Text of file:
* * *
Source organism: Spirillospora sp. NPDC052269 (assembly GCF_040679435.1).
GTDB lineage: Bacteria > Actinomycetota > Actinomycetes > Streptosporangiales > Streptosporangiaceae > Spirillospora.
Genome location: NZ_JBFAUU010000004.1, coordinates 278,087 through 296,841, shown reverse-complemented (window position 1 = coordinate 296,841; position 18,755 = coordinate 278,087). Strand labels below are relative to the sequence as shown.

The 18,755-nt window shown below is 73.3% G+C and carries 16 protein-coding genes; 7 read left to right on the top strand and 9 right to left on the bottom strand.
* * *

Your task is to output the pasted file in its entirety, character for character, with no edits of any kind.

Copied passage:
Source organism: Spirillospora sp. NPDC052269 (assembly GCF_040679435.1).
GTDB lineage: Bacteria > Actinomycetota > Actinomycetes > Streptosporangiales > Streptosporangiaceae > Spirillospora.
Genome location: NZ_JBFAUU010000004.1, coordinates 278,087 through 296,841, shown reverse-complemented (window position 1 = coordinate 296,841; position 18,755 = coordinate 278,087). Strand labels below are relative to the sequence as shown.

The 18,755-nt window shown below is 73.3% G+C and carries 16 protein-coding genes; 7 read left to right on the top strand and 9 right to left on the bottom strand.